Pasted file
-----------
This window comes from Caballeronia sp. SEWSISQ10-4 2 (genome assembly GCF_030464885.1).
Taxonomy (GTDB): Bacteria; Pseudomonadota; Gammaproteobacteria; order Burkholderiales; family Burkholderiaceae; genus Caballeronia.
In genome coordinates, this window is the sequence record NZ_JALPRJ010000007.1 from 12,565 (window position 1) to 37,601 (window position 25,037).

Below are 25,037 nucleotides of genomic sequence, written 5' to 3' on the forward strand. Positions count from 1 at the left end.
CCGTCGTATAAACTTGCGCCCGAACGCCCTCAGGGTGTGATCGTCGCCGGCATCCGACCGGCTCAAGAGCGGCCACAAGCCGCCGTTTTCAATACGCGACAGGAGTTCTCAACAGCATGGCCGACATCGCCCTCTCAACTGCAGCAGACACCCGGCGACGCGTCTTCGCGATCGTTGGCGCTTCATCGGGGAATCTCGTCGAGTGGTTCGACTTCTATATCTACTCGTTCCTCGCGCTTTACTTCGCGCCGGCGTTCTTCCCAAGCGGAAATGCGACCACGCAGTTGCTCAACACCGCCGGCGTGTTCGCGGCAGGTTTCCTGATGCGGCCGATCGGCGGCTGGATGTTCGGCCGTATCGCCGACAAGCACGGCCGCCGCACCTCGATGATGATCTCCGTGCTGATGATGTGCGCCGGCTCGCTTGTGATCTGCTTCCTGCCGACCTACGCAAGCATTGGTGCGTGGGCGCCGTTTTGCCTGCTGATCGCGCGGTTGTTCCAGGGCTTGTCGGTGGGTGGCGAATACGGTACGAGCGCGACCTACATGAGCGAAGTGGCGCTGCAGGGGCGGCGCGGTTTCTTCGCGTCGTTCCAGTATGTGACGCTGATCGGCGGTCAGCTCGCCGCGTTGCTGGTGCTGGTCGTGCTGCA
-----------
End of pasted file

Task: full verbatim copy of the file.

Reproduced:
This window comes from Caballeronia sp. SEWSISQ10-4 2 (genome assembly GCF_030464885.1).
Taxonomy (GTDB): Bacteria; Pseudomonadota; Gammaproteobacteria; order Burkholderiales; family Burkholderiaceae; genus Caballeronia.
In genome coordinates, this window is the sequence record NZ_JALPRJ010000007.1 from 12,565 (window position 1) to 37,601 (window position 25,037).

Below are 25,037 nucleotides of genomic sequence, written 5' to 3' on the forward strand. Positions count from 1 at the left end.
CCGTCGTATAAACTTGCGCCCGAACGCCCTCAGGGTGTGATCGTCGCCGGCATCCGACCGGCTCAAGAGCGGCCACAAGCCGCCGTTTTCAATACGCGACAGGAGTTCTCAACAGCATGGCCGACATCGCCCTCTCAACTGCAGCAGACACCCGGCGACGCGTCTTCGCGATCGTTGGCGCTTCATCGGGGAATCTCGTCGAGTGGTTCGACTTCTATATCTACTCGTTCCTCGCGCTTTACTTCGCGCCGGCGTTCTTCCCAAGCGGAAATGCGACCACGCAGTTGCTCAACACCGCCGGCGTGTTCGCGGCAGGTTTCCTGATGCGGCCGATCGGCGGCTGGATGTTCGGCCGTATCGCCGACAAGCACGGCCGCCGCACCTCGATGATGATCTCCGTGCTGATGATGTGCGCCGGCTCGCTTGTGATCTGCTTCCTGCCGACCTACGCAAGCATTGGTGCGTGGGCGCCGTTTTGCCTGCTGATCGCGCGGTTGTTCCAGGGCTTGTCGGTGGGTGGCGAATACGGTACGAGCGCGACCTACATGAGCGAAGTGGCGCTGCAGGGGCGGCGCGGTTTCTTCGCGTCGTTCCAGTATGTGACGCTGATCGGCGGTCAGCTCGCCGCGTTGCTGGTGCTGGTCGTGCTGCA